Here is the opening section of the new book I’m writing. It’s still a little rough… any feedback is appreciated.

The Assumptive No

I’ve always been surprised by how many sales people do everything right, but then are seemingly afraid to ask for the sale.  Maybe it’s because I grew up in the media business on the news and content side, but it’s struck me as odd that someone would put that much work into a proposal for a potential client and then never bring it home.

Sales Manager Susan Craft calls it the Assumptive No.  You go into a sale assuming that you won’t get to yes, so you’re hesitant to ask.  As long as you aren’t hearing no, then you still have a chance.

Me?  I’d rather close the sale – positively or negatively.  If I can get the deal done, great!  If not, then I can probe to find out if there’s something else we need to do to get the business, or stop wasting both of our time and move on to something more productive.

I’m OK with no.  At least then I can move on to the next prospect.

I’ve worked with salespeople who visited with businesses for years on end and never got a piece of business.  They were always “so close” to making a sale that never occurred.  I kept thinking if they had channeled that energy in another direction they would have been more successful.

Look, I get that it’s hired to fire a client – especially when you see potential.  But as a salesperson, if you aren’t closing business, you aren’t getting paid.

Sale Trainer Kelley Robertsen described an all too common scenario for sales people.  When wrapping up a presentation, they end with asking if there are anything other questions.   “When the potential customer says, ‘Let me think about it,’” Robertsen said.  “They nod and say, “’Okay, let me know if you have any question or require any other information.’  Then they thank the other person and go on their way.”

Why don’t they ask for the sale instead, probe for objections they can overcome, or set the agenda for the next step?  They miss the critical step:  Asking for the business.  It may be that are afraid to hear no.  They may not want to seem pushy.  They may not have done the work needed to get buy-in from the client.  Maybe your pride gets in the way, or you think about all the work you’ve already put in.

Maybe they’ve assumed the answer is going to be no and the longer they can delay it, the easier life will be.  Wrong.  Get to the Yes, or Get to the No, but get somewhere.

Answering Objections That Don’t Exist

Sales manager Alex Biles put it this way:  “Salespeople too often answer objections that don’t exist.”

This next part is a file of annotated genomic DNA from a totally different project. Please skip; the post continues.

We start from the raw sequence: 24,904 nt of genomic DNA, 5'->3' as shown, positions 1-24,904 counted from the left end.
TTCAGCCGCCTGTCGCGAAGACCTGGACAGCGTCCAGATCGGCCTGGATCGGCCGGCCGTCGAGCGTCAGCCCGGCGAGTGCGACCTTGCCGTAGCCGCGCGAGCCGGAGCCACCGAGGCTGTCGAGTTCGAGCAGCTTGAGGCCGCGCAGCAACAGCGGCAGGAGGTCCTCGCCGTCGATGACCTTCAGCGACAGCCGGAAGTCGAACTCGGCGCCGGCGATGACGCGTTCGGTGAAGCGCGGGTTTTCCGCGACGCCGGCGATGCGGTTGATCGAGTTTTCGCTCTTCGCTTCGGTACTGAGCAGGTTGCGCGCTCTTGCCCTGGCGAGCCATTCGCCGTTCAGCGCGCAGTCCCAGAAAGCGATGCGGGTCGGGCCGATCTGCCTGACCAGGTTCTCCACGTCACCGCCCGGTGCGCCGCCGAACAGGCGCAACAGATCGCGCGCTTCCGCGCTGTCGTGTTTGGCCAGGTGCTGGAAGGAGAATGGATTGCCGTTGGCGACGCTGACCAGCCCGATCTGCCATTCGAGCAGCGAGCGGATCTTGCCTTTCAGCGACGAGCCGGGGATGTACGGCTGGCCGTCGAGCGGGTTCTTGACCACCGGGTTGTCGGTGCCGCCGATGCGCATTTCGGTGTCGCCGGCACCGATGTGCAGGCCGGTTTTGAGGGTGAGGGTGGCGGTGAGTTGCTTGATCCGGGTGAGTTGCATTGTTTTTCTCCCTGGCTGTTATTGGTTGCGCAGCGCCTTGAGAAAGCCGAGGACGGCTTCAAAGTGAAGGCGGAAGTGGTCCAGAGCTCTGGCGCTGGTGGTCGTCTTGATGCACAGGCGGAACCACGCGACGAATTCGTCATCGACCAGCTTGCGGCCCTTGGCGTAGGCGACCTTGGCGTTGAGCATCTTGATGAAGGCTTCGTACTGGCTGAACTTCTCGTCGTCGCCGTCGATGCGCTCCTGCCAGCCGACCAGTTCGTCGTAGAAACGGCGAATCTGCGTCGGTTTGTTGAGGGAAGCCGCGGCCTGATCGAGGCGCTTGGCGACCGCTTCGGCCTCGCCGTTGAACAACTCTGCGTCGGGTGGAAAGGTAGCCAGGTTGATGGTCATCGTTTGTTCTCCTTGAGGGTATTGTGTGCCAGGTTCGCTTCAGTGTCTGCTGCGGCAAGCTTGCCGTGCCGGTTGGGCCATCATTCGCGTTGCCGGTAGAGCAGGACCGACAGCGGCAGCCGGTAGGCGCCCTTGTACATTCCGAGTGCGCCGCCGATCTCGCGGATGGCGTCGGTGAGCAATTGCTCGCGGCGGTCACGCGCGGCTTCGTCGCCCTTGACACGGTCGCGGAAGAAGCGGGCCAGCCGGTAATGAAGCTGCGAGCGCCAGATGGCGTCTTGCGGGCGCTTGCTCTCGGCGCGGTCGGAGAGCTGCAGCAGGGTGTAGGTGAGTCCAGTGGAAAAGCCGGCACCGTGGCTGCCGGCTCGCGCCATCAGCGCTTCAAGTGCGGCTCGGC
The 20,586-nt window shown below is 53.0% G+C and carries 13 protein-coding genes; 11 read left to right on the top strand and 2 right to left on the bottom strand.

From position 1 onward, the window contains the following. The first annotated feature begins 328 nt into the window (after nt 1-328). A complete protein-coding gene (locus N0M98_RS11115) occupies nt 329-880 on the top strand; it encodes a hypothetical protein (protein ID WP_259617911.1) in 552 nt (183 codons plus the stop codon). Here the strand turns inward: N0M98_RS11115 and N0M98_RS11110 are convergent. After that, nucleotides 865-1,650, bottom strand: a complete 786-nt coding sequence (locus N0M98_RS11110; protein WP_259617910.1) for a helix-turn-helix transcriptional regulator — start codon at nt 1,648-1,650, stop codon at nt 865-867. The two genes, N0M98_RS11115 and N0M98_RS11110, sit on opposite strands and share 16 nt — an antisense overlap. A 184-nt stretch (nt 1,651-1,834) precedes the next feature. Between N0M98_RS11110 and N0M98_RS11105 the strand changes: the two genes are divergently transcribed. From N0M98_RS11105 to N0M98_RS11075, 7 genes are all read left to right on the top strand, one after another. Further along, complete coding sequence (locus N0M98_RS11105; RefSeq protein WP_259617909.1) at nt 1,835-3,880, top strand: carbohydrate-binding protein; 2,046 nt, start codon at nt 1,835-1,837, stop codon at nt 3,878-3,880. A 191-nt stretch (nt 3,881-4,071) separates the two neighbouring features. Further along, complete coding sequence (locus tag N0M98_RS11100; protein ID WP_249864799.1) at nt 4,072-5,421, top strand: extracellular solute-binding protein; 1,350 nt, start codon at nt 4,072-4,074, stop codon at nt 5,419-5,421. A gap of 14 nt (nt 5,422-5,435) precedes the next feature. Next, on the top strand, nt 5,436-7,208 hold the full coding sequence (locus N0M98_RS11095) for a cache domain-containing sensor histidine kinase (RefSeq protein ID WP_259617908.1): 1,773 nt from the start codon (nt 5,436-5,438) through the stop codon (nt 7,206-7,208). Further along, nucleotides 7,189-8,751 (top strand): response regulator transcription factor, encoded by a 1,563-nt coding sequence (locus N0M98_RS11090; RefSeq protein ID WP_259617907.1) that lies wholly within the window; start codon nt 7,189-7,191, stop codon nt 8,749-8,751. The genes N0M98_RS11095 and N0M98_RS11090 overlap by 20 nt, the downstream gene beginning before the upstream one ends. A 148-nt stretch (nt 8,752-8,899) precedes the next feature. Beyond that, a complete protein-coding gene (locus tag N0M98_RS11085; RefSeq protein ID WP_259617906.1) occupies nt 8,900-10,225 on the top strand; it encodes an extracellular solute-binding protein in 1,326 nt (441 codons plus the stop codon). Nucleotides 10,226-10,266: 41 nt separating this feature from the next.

We can bury people in numbers and charts.  We overcomplicate things.  We get caught up in our research and share too much information.  Do we really need a 20 page slide deck?

We forget that it all comes down to just two thing.  What’s the problem that needs to be solved and what’s the solution to the problem.  As former Chief Digital Officer for Calkins Media Guy Tasaka summarized it, “People just want to sell their shit.”  Ultimately, it comes down to meeting an advertiser’s needs.

It doesn’t matter how inexpensive, or efficient, an advertising buy is if it doesn’t get the job done for the customer.

Haven’t Earned It

Sales Trainer Ryan Stewman has some ideas of his own on why people don’t ask for the sale.  Some people, he says, never ask for the business they know they haven’t done anything to earn it.

Maybe you don’t need that 20-page slide deck, but you do need to put in the effort to lead you to the close.

Referral Selling expert Joann Black say one of the most common things she sees is taking shortcuts in the process.  Maybe they haven’t qualified the prospect, set an agenda, do the research, or identify the pain point.

  • The initial meeting was unqualified.
  • The salesperson was meeting with the wrong person.
  • The salesperson wasn’t asking enough provocative, probing discovery questions.
  • The salesperson left without getting agreement on next steps or scheduling the next call.
  • Follow-up consisted of a series of emails that promoted products, didn’t address the concerns of the client, and had no call to action.
  • The salesperson was clueless as to why his emails were greeted with radio silence.

In today’s world, it’s so easy to open up a browser and take a look at a client’s website and see what they are about.  You can find so much information on line that there’s never really any reason to do a cold call anymore.

To be continued….